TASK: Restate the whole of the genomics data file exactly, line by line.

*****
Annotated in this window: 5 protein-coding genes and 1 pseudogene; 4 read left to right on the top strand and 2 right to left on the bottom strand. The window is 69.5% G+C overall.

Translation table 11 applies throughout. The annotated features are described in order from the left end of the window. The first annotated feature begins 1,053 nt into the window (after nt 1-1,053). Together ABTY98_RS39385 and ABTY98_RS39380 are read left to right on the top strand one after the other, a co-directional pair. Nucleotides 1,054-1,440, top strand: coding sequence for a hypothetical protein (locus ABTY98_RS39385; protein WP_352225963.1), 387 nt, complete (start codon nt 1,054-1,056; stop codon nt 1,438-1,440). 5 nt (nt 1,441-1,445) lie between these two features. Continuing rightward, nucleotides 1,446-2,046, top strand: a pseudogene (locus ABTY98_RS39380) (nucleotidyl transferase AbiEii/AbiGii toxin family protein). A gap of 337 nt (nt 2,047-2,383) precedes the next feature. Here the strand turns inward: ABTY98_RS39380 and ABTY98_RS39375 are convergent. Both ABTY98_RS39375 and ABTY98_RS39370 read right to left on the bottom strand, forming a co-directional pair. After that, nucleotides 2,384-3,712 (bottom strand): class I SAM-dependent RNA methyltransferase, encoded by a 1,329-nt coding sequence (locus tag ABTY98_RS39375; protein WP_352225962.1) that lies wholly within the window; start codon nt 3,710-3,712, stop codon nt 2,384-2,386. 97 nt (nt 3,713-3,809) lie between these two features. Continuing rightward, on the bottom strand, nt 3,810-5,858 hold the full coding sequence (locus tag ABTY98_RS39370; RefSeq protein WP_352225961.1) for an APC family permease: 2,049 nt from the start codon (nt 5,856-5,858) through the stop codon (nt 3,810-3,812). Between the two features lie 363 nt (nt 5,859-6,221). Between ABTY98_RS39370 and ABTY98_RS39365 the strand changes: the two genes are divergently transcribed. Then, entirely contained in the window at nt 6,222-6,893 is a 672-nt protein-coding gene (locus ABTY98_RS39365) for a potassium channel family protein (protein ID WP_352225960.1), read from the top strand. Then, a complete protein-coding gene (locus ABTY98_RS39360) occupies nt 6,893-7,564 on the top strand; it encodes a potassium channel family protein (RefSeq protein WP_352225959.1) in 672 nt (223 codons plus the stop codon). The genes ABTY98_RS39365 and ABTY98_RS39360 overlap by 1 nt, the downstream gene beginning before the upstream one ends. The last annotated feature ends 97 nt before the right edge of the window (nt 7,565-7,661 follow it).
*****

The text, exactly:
Annotated in this window: 5 protein-coding genes and 1 pseudogene; 4 read left to right on the top strand and 2 right to left on the bottom strand. The window is 69.5% G+C overall.

Translation table 11 applies throughout. The annotated features are described in order from the left end of the window. The first annotated feature begins 1,053 nt into the window (after nt 1-1,053). Together ABTY98_RS39385 and ABTY98_RS39380 are read left to right on the top strand one after the other, a co-directional pair. Nucleotides 1,054-1,440, top strand: coding sequence for a hypothetical protein (locus ABTY98_RS39385; protein WP_352225963.1), 387 nt, complete (start codon nt 1,054-1,056; stop codon nt 1,438-1,440). 5 nt (nt 1,441-1,445) lie between these two features. Continuing rightward, nucleotides 1,446-2,046, top strand: a pseudogene (locus ABTY98_RS39380) (nucleotidyl transferase AbiEii/AbiGii toxin family protein). A gap of 337 nt (nt 2,047-2,383) precedes the next feature. Here the strand turns inward: ABTY98_RS39380 and ABTY98_RS39375 are convergent. Both ABTY98_RS39375 and ABTY98_RS39370 read right to left on the bottom strand, forming a co-directional pair. After that, nucleotides 2,384-3,712 (bottom strand): class I SAM-dependent RNA methyltransferase, encoded by a 1,329-nt coding sequence (locus tag ABTY98_RS39375; protein WP_352225962.1) that lies wholly within the window; start codon nt 3,710-3,712, stop codon nt 2,384-2,386. 97 nt (nt 3,713-3,809) lie between these two features. Continuing rightward, on the bottom strand, nt 3,810-5,858 hold the full coding sequence (locus tag ABTY98_RS39370; RefSeq protein WP_352225961.1) for an APC family permease: 2,049 nt from the start codon (nt 5,856-5,858) through the stop codon (nt 3,810-3,812). Between the two features lie 363 nt (nt 5,859-6,221). Between ABTY98_RS39370 and ABTY98_RS39365 the strand changes: the two genes are divergently transcribed. Then, entirely contained in the window at nt 6,222-6,893 is a 672-nt protein-coding gene (locus ABTY98_RS39365) for a potassium channel family protein (protein ID WP_352225960.1), read from the top strand. Then, a complete protein-coding gene (locus ABTY98_RS39360) occupies nt 6,893-7,564 on the top strand; it encodes a potassium channel family protein (RefSeq protein WP_352225959.1) in 672 nt (223 codons plus the stop codon). The genes ABTY98_RS39365 and ABTY98_RS39360 overlap by 1 nt, the downstream gene beginning before the upstream one ends. The last annotated feature ends 97 nt before the right edge of the window (nt 7,565-7,661 follow it).